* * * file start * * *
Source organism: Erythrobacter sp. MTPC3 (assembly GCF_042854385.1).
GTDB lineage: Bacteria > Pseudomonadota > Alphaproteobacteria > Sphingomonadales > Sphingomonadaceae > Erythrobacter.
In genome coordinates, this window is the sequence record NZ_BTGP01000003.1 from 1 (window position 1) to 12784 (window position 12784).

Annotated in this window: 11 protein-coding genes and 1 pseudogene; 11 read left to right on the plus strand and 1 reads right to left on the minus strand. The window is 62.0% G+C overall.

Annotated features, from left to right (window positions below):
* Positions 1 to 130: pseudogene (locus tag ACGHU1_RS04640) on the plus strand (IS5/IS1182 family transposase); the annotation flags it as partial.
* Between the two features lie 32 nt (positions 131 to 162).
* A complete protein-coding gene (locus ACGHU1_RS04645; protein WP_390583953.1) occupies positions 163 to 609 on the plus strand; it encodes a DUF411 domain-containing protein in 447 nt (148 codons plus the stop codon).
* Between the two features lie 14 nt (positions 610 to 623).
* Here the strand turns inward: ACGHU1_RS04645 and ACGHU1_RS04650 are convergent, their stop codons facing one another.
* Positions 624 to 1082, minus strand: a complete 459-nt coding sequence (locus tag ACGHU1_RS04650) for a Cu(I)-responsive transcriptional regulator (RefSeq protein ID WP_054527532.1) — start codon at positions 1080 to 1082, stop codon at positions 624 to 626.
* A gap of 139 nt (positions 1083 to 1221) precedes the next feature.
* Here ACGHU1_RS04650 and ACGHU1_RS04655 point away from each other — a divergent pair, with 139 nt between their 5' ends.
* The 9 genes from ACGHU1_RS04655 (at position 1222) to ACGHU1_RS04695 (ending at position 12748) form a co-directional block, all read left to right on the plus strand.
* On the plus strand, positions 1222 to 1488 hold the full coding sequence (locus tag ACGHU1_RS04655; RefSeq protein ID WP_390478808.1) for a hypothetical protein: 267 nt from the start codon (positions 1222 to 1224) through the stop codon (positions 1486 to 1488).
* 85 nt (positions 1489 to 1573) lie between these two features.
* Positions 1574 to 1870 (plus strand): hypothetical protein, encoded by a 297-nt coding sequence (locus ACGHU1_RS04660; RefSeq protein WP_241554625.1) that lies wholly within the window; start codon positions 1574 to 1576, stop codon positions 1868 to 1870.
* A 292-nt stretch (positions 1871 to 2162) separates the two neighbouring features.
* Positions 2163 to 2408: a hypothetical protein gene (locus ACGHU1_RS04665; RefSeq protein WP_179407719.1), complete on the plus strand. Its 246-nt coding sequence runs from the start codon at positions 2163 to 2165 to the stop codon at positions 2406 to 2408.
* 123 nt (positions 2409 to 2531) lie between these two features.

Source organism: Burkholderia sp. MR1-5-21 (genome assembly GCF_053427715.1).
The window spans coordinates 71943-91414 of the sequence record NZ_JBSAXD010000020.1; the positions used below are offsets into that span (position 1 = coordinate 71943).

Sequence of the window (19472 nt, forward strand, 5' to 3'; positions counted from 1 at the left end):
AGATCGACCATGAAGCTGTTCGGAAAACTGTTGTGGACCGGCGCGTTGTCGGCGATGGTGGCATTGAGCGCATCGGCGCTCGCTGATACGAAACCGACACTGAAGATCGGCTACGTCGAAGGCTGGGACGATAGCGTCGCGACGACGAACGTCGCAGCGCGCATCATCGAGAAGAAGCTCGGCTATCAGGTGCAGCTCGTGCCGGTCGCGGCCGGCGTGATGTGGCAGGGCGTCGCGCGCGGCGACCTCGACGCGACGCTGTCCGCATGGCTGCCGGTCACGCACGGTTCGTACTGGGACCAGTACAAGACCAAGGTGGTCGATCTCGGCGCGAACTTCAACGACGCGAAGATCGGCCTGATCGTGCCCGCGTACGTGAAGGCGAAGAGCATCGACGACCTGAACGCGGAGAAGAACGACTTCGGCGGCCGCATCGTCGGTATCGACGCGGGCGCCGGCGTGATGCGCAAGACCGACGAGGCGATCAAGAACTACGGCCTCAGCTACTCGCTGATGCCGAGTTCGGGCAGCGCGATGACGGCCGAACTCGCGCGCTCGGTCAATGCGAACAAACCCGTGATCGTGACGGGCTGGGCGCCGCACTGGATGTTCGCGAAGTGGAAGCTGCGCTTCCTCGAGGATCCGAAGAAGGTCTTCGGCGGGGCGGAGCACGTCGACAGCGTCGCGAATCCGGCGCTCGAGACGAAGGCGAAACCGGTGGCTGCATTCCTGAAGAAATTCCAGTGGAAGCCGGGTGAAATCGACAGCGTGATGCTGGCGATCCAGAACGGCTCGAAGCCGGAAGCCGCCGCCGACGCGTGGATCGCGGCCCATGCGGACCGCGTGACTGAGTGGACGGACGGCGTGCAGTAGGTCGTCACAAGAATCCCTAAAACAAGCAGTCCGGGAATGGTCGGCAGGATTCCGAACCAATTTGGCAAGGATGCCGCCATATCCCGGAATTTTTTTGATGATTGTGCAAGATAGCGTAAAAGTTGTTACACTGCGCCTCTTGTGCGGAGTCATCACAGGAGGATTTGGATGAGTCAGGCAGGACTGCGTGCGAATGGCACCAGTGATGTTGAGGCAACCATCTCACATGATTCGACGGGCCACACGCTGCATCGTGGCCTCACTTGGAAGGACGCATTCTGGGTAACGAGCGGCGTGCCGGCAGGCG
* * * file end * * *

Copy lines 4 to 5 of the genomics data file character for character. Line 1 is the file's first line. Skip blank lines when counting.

Annotated in this window: 11 protein-coding genes and 1 pseudogene; 11 read left to right on the plus strand and 1 reads right to left on the minus strand. The window is 62.0% G+C overall.

Annotated features, from left to right (window positions below):